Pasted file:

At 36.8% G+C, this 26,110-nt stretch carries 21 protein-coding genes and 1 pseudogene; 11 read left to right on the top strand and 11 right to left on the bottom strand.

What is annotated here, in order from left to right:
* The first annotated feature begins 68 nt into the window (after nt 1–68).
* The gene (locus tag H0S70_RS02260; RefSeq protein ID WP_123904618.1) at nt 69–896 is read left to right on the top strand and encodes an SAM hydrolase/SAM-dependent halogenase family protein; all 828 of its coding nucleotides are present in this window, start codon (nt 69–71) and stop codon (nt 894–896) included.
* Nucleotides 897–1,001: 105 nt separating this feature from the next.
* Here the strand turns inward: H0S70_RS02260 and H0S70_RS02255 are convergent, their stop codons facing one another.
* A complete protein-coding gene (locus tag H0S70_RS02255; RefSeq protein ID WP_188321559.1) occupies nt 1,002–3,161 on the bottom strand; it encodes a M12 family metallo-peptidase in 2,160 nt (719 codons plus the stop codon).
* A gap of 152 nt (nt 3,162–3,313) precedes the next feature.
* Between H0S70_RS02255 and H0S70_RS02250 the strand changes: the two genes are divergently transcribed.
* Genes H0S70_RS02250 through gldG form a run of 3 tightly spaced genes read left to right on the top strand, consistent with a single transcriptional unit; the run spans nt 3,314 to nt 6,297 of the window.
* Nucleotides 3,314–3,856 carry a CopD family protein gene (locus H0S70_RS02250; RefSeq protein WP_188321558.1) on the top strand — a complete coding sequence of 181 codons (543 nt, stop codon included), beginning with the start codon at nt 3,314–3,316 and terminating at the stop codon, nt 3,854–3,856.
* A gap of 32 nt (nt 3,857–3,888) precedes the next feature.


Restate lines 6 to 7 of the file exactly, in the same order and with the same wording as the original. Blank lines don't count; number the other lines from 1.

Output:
* Here the strand turns inward: H0S70_RS02260 and H0S70_RS02255 are convergent, their stop codons facing one another.
* A complete protein-coding gene (locus tag H0S70_RS02255; RefSeq protein ID WP_188321559.1) occupies nt 1,002–3,161 on the bottom strand; it encodes a M12 family metallo-peptidase in 2,160 nt (719 codons plus the stop codon).